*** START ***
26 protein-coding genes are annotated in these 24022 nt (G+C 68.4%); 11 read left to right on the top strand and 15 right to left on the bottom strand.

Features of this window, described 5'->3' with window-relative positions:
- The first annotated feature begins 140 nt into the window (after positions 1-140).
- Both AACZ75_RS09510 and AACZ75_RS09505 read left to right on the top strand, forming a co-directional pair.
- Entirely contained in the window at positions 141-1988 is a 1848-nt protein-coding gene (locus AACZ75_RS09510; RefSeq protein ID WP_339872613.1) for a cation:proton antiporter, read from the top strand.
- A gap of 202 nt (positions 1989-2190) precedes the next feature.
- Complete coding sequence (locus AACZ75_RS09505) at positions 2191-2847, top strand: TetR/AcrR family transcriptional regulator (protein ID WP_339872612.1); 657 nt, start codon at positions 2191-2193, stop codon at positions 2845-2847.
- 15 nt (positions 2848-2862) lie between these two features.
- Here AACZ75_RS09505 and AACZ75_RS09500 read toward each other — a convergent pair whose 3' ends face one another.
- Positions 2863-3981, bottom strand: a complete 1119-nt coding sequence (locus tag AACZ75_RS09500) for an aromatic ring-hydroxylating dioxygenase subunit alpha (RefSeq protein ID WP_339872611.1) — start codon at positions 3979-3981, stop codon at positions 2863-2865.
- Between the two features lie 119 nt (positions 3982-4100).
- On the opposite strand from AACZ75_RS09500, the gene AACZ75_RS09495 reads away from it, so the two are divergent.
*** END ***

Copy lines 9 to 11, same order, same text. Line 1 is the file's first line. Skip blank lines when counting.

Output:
- Here AACZ75_RS09505 and AACZ75_RS09500 read toward each other — a convergent pair whose 3' ends face one another.
- Positions 2863-3981, bottom strand: a complete 1119-nt coding sequence (locus tag AACZ75_RS09500) for an aromatic ring-hydroxylating dioxygenase subunit alpha (RefSeq protein ID WP_339872611.1) — start codon at positions 3979-3981, stop codon at positions 2863-2865.
- Between the two features lie 119 nt (positions 3982-4100).